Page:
- Heat Source – Winter is approaching so a plan to keep warm is important. I have Kerosene Heaters and plenty of stored fuel but I would personally need to augment my supply for very cold conditions. Right now, cold isn’t a factor, but 21 days without power in January would be tougher.
- Potable Water – A core element of any prepper supply list is to have water on hand. Enough water for one gallon per person per day. If you have a family of 4 and are forced into quarantine from Ebola for 21 days that would be 84 gallons of water at a minimum.
- Waste and Sanitation – As long as the utilities are functioning this shouldn’t be a problem, but if the crisis explodes (no pun intended) you may not have city water to fill the toilets so alternate accommodations would need to be made. Grid down sanitation options are one possibility but would require you to go outside if the water and sewer lines were out of commission.
- Food – Do you have enough food to last for 21 days for your entire family? Again, with society still functioning I guess you could have neighbors bring food over but you wouldn’t want to be going to the grocery store.
- Entertainment – 21 days in your home is a long time. 21 days cooped up with your family is an eternity in the most easy going and loving homes. You should have a plan to counter boredom if you want to preserve your sanity along with your health.
Accommodations for Self Quarantine
If you are limiting your exposure as a family unit and by that I mean if everyone in your family is together in this then you can go on living (with certain exceptions) as you were although you wouldn’t be going outside. Would you stop your mail or risk exposure by touching something that another individual had contacted?
I am sure that it depends somewhat on the nature of any potential Ebola outbreak. It could be that the current convention that you must come in contact with bodily fluids from infected people in order to contract the disease holds. If that were the case, you could probably safely move about your yard, but quarantine does mean your trips to the malls, movie theaters, school events, plays, sporting events, hospital visits to sick friends would all be out of the question.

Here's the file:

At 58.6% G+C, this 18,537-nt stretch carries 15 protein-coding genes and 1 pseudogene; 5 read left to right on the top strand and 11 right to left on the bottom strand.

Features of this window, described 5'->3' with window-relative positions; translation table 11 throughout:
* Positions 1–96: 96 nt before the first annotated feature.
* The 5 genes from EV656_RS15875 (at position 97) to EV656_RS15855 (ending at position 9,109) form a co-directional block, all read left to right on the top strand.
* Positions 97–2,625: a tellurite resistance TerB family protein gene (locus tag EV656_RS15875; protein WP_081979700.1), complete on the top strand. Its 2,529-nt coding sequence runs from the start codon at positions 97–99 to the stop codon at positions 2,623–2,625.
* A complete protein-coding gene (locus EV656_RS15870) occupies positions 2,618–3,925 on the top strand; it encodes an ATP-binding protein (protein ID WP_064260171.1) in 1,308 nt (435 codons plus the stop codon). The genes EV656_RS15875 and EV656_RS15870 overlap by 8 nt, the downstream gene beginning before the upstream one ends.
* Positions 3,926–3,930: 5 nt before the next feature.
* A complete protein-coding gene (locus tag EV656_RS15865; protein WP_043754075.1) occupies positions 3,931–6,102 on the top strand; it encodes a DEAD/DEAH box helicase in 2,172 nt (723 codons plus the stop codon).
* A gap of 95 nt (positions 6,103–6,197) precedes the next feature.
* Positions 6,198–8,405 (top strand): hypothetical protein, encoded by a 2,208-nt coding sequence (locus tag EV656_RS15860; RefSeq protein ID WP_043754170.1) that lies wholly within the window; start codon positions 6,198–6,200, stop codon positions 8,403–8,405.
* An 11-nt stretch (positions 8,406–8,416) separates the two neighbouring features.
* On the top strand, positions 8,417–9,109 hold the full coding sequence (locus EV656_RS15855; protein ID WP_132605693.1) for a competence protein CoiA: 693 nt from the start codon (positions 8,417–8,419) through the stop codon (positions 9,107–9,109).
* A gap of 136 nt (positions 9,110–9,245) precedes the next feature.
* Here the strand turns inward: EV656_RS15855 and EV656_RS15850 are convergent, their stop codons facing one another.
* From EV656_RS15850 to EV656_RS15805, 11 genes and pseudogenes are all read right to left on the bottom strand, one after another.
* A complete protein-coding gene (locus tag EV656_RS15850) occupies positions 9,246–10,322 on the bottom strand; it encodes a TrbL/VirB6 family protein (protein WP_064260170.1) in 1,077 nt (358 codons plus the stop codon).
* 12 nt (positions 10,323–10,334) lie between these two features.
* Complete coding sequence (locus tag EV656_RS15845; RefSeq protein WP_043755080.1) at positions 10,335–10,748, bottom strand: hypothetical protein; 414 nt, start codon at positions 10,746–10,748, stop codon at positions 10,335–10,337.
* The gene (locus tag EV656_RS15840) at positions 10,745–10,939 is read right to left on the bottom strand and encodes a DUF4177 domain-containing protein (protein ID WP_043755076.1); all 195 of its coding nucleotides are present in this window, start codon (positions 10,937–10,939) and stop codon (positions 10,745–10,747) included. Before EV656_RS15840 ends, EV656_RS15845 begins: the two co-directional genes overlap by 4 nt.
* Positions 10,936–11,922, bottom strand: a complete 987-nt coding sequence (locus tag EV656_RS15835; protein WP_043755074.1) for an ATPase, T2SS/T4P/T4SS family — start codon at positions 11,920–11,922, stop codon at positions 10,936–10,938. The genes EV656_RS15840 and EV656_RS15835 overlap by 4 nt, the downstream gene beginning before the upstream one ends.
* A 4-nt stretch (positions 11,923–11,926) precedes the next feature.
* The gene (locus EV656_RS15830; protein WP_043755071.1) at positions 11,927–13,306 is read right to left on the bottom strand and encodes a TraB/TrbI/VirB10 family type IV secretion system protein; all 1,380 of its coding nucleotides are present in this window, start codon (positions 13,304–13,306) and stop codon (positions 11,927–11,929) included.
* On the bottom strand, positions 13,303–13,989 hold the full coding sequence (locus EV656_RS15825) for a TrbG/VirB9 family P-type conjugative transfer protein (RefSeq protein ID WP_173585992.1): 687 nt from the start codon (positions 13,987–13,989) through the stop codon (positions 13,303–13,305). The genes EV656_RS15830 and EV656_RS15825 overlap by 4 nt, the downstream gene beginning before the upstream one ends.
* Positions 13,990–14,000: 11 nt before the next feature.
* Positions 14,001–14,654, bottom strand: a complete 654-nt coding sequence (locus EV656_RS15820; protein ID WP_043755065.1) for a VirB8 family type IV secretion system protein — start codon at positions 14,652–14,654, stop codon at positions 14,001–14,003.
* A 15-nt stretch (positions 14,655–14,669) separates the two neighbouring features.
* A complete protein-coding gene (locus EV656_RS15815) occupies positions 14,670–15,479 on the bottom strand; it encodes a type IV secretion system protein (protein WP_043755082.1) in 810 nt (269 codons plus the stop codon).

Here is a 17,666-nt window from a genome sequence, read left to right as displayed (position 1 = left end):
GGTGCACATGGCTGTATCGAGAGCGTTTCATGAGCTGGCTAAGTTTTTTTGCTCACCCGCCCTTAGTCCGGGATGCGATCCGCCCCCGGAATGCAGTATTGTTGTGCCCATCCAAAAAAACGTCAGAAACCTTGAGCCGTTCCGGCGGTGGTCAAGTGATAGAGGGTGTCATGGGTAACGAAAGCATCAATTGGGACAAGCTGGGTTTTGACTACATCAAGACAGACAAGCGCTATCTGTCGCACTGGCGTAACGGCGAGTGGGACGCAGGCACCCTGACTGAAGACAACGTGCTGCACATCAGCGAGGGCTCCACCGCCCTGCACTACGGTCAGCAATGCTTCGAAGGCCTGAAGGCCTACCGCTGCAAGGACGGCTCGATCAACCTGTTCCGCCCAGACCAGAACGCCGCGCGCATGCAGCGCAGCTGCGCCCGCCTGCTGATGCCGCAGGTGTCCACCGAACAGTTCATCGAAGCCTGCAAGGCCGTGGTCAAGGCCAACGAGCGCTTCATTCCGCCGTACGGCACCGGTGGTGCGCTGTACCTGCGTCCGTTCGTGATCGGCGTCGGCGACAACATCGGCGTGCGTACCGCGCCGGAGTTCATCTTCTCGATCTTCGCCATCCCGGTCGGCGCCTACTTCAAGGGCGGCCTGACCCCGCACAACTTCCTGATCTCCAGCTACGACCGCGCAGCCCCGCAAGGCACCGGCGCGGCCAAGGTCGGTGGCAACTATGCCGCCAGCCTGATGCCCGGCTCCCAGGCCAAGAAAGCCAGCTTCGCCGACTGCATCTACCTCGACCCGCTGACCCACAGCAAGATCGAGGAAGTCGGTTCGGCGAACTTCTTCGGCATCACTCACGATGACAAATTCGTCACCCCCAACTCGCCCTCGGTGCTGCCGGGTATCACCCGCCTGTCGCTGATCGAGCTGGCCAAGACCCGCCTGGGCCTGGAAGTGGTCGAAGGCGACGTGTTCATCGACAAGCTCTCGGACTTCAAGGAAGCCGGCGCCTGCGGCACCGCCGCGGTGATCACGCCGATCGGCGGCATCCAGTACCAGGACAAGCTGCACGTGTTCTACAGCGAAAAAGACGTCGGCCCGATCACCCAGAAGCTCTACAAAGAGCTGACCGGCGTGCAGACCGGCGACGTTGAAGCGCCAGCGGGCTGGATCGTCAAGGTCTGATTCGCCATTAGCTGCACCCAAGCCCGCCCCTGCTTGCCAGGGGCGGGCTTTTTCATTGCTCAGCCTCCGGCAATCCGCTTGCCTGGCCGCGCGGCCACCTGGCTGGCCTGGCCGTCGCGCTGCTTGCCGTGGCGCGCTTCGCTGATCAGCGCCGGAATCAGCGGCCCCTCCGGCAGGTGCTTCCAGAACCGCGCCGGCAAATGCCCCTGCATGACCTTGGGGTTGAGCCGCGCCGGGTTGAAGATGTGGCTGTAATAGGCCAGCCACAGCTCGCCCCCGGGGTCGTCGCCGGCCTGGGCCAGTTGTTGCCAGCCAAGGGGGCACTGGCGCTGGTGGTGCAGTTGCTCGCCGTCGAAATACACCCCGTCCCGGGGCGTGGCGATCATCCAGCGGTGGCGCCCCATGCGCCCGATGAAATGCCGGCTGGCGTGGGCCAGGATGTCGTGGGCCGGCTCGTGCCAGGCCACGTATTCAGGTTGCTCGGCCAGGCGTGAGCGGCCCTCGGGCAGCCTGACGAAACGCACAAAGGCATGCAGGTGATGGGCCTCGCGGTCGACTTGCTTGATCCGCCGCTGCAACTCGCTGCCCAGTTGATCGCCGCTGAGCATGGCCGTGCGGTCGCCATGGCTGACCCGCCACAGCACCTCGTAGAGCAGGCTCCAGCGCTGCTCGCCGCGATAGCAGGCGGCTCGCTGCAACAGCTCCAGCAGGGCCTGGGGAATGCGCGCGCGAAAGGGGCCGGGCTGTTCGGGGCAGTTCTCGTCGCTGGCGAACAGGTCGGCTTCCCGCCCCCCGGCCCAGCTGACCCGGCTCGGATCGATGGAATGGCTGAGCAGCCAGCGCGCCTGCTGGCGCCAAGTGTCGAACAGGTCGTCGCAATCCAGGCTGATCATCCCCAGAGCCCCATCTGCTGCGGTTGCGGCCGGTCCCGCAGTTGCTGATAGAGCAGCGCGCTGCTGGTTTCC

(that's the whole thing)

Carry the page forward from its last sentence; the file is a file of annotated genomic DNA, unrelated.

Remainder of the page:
- Could you work from home? – In today’s environment there are many of us who could work from home full time. As long as I had internet, power and a cell phone I could work anywhere in the world. Online meetings will probably be more common if travel is restricted during any outbreak. Actually, that would be fine with me too as the last place I would want to be during any kind of disease outbreak is at an airport or any place away from home really.
- Could your children do schoolwork at home? – This would be tough for some but I imagine that a lot of schools would have to offer concessions in the case of quarantine. Certainly if the government locked everything down schools would either forgive homework or lean on online systems that are largely in place already. We still have one child that is home-schooled so she wouldn’t get out of anything, but another already gets her assignments online so staying out wouldn’t be a huge burden.
- How would you pay your bills? – As long as we have money in the accounts, almost all of our bills except my weekly tithe are done electronically. If that goes down we have bigger problems.
Provided you had running water, power and a job that would allow you to stay home you should only need food to survive outside of climatic extremes. Take all of that away though and your self-imposed quarantine could still save your life, but it would be much harder. Again this assumes that Ebola will always and only be passed from bodily fluids. In this case self-quarantine to reduce exposure should be doable for most people with even basic preparations. Let’s hope we don’t see anything worse.